The Blue Zone Diet Explained – How To Live to 100

Would you try to live to 100 years old if you thought you could still have a high-quality life? Well, the Blue Zones have been getting a lot of attention lately since they’re full of 100-year-olds, also called centenarians. But… what are their secrets? What do they eat in the Blue Zones? Is it actually a realistic lifestyle? This is the blue zone diet explained – how to live to 100… let’s dive into the details.

Keep reading to learn more…

Blue Zone

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Table of Contents

What Are Blue Zones?

Simply put, Blue Zones are the five specific places in the world where people have longer lifespans and experience less chronic disease. In each of these places, there are more people who live to be 100 years old – who are called centenarians.

To dive into this topic in depth, I read The Blue Zones book by Dan Buettner and watched the documentary, Live to 100 Secrets of the Blue Zones. In the book, the author interviewed many of the centenarians in each Blue Zone to determine the keys to their longevity. Why were they living so long? What trends could they find?

Well, they compiled everything they learned in the five Blue Zones into nine key lessons to help anyone in the world live a longer and more fulfilled life. Dan explained that the reason why these lessons from the Blue Zones could be keys to our longevity is because about 75% of how long we live is determined by our lifestyle habits (the other 25% is determined by our genes). 

Let’s dive into the five zones…

The Five Blue Zones

According to the Blue Zones research, here are the five areas of the world with the highest number of centenarians.

1 - Okinawa, Japan

  • This is considered the longest-living population and has been called the land of the immortals 
  • People here have lower rates of cardiovascular disease (⅕), breast and prostate cancer (¼), and dementia (⅓) than in the United States [1]

2 - Sardinia, Italy

  • Men are living longer here than in many other places in the world.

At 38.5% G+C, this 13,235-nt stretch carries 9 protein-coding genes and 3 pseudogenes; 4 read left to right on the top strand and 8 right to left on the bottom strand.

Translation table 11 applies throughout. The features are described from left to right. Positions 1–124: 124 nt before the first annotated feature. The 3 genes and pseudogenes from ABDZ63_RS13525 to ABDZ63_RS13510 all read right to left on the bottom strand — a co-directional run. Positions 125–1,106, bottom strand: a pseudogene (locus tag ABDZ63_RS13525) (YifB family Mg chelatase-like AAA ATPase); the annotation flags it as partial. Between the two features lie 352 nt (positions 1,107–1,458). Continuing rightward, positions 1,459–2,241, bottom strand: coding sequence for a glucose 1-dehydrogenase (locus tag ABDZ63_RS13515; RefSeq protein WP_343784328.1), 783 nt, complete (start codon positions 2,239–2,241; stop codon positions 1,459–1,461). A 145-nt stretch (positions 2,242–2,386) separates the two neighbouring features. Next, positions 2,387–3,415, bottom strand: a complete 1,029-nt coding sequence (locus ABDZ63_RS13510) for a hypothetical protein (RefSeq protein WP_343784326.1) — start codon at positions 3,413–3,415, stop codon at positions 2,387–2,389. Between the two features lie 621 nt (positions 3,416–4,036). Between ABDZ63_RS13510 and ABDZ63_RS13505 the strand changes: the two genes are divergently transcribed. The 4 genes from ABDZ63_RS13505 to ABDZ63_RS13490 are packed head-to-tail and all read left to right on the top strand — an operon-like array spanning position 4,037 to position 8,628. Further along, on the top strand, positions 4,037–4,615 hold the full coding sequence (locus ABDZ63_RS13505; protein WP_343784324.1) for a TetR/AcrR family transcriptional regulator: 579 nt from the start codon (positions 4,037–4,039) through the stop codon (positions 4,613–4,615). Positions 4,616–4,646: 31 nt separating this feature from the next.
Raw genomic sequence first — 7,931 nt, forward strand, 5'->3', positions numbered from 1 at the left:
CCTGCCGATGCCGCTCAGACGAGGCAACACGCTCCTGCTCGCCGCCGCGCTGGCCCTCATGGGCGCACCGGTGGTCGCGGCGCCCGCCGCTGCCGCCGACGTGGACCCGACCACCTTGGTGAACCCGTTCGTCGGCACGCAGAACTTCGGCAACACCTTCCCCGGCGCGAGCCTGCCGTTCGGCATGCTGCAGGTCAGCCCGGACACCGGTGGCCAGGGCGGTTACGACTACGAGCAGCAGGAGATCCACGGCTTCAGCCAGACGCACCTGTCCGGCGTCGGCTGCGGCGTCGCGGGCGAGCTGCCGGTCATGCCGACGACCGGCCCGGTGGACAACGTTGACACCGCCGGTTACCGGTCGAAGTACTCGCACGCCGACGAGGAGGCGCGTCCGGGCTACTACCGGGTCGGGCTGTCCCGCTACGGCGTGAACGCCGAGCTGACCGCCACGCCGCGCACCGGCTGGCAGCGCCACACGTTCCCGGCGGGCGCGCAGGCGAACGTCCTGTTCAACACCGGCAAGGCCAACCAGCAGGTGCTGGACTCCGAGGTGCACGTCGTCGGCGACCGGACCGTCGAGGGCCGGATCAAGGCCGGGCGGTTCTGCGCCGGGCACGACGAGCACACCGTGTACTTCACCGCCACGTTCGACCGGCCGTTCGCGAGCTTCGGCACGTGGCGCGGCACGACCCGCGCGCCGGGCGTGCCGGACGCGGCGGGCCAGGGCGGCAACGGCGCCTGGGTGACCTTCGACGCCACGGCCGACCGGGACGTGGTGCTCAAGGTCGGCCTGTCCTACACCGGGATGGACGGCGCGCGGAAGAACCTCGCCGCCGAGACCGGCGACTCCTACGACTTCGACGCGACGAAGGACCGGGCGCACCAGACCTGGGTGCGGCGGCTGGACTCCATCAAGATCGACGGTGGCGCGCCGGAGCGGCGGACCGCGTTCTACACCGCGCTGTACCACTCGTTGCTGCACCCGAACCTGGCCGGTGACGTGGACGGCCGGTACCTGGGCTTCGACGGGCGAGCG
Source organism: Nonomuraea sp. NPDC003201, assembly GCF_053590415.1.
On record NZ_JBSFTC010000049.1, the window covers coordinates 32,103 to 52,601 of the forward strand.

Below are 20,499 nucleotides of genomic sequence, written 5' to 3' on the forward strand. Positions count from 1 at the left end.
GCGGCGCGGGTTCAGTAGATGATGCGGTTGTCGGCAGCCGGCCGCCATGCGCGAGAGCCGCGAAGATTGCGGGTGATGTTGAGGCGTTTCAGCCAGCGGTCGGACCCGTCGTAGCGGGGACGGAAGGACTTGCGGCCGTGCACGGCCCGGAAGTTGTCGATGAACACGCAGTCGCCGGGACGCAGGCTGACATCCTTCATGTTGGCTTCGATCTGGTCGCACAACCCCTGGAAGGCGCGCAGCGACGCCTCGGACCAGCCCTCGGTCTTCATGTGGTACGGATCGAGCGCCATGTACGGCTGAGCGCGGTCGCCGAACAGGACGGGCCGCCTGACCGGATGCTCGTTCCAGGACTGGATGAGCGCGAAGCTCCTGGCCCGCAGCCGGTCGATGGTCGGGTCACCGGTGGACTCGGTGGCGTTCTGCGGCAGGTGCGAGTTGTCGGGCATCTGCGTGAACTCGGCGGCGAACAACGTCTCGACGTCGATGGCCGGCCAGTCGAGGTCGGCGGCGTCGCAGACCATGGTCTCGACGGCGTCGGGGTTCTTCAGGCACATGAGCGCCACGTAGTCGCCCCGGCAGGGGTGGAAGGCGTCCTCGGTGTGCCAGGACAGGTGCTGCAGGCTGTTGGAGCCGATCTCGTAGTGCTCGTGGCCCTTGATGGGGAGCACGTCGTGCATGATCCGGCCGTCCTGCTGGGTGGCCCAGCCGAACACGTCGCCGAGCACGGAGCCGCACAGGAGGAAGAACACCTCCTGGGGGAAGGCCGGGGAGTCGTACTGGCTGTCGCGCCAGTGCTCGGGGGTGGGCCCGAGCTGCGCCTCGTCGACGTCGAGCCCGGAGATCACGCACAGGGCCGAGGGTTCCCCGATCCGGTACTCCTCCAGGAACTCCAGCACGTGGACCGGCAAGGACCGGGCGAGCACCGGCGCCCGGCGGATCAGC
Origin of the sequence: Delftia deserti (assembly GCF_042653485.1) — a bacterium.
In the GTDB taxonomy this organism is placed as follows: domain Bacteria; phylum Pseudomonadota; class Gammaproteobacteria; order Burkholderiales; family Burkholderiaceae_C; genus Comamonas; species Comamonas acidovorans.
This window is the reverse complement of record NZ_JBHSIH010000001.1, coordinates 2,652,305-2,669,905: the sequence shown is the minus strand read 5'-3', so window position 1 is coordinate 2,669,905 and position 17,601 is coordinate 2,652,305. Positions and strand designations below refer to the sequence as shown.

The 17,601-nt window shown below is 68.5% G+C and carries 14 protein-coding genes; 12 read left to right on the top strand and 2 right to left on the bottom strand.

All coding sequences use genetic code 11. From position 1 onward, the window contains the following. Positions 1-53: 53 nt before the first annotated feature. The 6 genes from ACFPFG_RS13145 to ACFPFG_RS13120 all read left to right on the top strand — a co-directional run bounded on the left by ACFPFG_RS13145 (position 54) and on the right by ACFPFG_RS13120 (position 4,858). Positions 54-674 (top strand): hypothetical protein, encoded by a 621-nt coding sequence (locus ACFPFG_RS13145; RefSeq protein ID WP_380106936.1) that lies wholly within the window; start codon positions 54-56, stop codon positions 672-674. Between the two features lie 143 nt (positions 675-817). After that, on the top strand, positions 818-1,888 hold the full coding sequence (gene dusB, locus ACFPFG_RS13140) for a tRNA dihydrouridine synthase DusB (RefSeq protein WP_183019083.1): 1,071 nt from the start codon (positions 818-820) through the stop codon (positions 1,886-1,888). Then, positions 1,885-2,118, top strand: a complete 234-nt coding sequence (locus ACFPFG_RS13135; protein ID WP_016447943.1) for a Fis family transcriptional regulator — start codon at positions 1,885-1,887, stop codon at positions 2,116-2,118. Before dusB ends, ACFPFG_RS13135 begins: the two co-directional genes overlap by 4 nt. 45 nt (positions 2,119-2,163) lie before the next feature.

• In the US, there are 5 female centenarians to 1 male centenarian. In Sardinia, the ratio is 1 to 1. [2]
  • People experience lower rates of diabetes, which could be due to the low-stress lifestyle.

3 - Loma Linda, California

  • Adventists (a large group of people who live in Loma Linda) lead the nation in longest life expectancy.

4 - Nicoya Peninsula, Costa Rica

  • The biological age of people here is about 10 years younger than their chronological age.
  • People spend about 1/15th of the amount on healthcare here than in the US.

5 - Ikaria, Greece

  • People here over the age of 90 are up to three times as healthy as people over the age of 90 in the rest of Greece. 
  • Only 20 percent of people over 80 show signs of dementia 

Blue Zones Criteria - Blue Zones

So… what do you need to be considered a “blue zone”? Well, to be considered a Blue Zone, the location needed to: 

  1. Have proof (using birth and death records) of individual resident’s longevity 
  2. Attain national population longevity that ranks among the highest in the world based on demographic indicators.
  3. Get certified within the country as an area where the population experiences higher longevity compared to the rest of the country.


Basically, to be a Blue Zone, there needs to be proof that individual people live longer in that specific area than in other parts of that particular country and the world. 

Commonalities Across Blue Zones

While each Blue Zone has different “staples” in their diets, various rituals, and characteristics that make them unique, it seems like they all have the following in common: 

  1. Eat a Mediterranean-style diet that consists mostly of fruits, vegetables, whole grains, nuts, seeds, and legumes 
  2. Drink plenty of water 
  3. Put your family first 
  4. Spend time with friends who share similar values 
  5. Take time throughout the day and the week to rest 
  6. Stay active and exercise regularly 
  7. Enjoy sunshine to get adequate vitamin D
  8. Have a purpose 
  9. Find ways to decrease your stress 
  10. Partake in activities outside of work like volunteering or learning a new skill 


These ten commonalities may seem basic, but sometimes the basics can be challenging – especially when we have demanding jobs or are facing adversity.

The Blue Zone Diet Explained - Foods to Eat

Kathlyn here! As I read the book and watched the documentary, I compiled a list of all of the foods people in the Blue Zones said they ate regularly. A consistent theme across the Blue Zones was a diet high in plant-based foods, with the addition of some dairy and eggs. This way of eating can be referred to as lacto-ovo vegetarian. This way of eating is rich in calcium, vitamins, and iron, which contribute to longevity.